William Rosen’s book is an intriguing look at the history of the steam engine. While he would agree with those who argue for the importance of the steam engine in developing the modern world, that’s not the “most powerful idea” of his title.
Instead, Rosen is interested in the idea of patents – specifically whether patents foster or hinder innovation. Rosen comes down firmly on the pro-patent side of this debate, and while he makes a good argument in the case of the steam engine, an equally good one can be made that patents stifle innovation. The many patents owned by the Wright Brothers famously retarded development of airplanes in America until the U.S. Army stepped in during World War One. (As someone once wrote, the patent system is the “smother of invention”. That someone may be me. I can’t be bothered to Google it …)
But when it comes to the steam engine, Rosen argues the presence of a robust patent system was essential to its development. In fact, Rosen goes further, arguing the strong British patent system not only enabled development of the steam engine, but most of the innovations of the Industrial Revolution … and therefore the modern world. As he puts the case early on, “The best explanation for the pre-eminence of English speakers in lifting humanity out of its ten-thousand-year-long Malthusian trap is that the Anglophone world democratized the nature of invention.” Or as Abraham Lincoln put it, “The patent system … added the fuel of interest to the fire of genius”. (Lincoln is the only American president in history to have been granted a patent.)
It’s an intriguing argument, and even if you don’t accept his views on the importance/value of patents, Rosen’s book is an immensely readable popular history of the development of steam power. As a believer in the progressive development of steam power as a series of incremental improvements, he gives short shrift to those figures (such as Heron of Alexandria) who might feature in a more traditional “History of Steam”. Rosen is interested in the practical applications of steam, and is not terribly concerned with the underlying science or the thermodynamic implications. For the practical engineers, there was little concern with such things: they were interested in building better steam engines, and there was little indication that arty-farty science would help.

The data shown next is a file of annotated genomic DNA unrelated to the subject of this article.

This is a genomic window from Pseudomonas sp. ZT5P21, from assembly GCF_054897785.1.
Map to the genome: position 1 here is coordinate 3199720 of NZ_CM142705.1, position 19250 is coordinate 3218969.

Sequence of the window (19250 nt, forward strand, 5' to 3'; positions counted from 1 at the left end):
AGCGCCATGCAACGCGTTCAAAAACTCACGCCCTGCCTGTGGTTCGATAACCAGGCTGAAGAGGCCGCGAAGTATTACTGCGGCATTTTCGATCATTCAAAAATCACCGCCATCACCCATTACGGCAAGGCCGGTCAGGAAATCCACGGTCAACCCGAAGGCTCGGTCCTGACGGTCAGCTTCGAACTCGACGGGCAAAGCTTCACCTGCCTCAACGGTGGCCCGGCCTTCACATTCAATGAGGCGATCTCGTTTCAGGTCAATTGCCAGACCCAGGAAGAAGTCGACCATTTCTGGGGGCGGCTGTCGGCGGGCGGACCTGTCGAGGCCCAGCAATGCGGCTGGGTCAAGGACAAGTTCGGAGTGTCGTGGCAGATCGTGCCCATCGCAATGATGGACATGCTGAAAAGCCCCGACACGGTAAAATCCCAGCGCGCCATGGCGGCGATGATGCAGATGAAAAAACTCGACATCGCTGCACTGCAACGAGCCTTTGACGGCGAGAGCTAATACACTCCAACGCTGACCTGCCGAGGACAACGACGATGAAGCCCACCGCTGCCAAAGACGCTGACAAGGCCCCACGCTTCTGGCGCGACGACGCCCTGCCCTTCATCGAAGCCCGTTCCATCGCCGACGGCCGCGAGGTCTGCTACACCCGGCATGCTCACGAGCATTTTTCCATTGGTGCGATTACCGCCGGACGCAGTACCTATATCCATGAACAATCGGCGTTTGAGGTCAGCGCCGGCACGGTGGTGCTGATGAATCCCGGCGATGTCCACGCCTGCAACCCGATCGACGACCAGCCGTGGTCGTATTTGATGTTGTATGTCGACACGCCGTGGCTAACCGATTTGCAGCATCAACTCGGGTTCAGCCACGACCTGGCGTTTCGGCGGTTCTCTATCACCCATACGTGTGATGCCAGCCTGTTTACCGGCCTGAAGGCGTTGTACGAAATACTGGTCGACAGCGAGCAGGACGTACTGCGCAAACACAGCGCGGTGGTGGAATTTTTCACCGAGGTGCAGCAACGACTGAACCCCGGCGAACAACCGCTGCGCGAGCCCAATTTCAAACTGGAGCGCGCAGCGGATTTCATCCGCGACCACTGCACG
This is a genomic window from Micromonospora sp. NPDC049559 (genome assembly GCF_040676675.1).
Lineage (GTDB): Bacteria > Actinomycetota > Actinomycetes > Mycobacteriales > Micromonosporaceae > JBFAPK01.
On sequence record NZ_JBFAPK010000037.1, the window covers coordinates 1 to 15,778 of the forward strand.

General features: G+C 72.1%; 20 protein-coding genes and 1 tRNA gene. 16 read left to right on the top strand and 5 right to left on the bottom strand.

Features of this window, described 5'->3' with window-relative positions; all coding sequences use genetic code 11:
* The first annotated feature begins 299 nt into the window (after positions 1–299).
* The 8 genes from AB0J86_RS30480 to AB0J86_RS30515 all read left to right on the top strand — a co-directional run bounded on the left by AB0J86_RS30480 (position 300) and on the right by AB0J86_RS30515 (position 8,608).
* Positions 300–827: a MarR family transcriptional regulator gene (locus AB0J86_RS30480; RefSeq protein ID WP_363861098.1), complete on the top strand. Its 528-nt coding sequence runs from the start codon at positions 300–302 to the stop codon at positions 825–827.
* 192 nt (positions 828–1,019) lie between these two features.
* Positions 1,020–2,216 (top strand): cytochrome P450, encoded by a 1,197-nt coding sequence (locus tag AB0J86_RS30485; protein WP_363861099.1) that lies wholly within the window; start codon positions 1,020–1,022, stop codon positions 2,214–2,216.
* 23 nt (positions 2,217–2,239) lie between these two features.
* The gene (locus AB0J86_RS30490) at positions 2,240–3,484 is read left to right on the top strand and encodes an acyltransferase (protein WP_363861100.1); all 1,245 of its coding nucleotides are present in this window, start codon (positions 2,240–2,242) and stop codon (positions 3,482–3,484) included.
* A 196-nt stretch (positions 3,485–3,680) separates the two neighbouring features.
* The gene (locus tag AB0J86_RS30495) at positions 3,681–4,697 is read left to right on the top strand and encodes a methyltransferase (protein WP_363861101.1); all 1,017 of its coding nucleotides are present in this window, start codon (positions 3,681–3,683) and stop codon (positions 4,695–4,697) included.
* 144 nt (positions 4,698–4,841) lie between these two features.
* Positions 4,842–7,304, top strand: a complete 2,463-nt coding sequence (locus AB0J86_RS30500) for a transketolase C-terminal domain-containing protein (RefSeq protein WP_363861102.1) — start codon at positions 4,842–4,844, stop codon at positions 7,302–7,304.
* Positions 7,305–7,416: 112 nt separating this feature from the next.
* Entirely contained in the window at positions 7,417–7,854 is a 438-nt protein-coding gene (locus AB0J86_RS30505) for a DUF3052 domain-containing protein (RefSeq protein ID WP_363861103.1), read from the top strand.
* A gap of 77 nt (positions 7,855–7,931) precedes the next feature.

Because Rosen is as interested in patents as in engines, he takes a broader look at the social and legal situation than one would find in a more traditional approach to the development of steam power. We meet the lawyers and lawmakers who developed the British (and American) patent systems and watch as they grappled with the same debates as we face today: is a patent meant to be a reward for a clever idea, or a stimulus to future innovation? This issue seems particularly relevant today in the age of copyright, where ideas are accorded even more protection than patents were, and innovation is plagued by “patent trolls” who buy up inactive patents in the hopes of effectively blackmailing the real innovators later.
Rosen also takes aim at the image of the “heroic engineer”, so beloved of the Victorians. Instead, he argues that successful engineering, like science, is based on thousands of tiny modifications and contributions, so it is a mistake to lionize the Watts, Brunels and Stephensons unduly. The patent system, Rosen argues, helps enhance this system by making new patents publicly available. This means anyone can see what Watt, Brunel or Stephenson is doing, and suggest improvements. It democratizes innovation.
Necessity may well be the mother of invention, but Rosen argues the patent system is the midwife.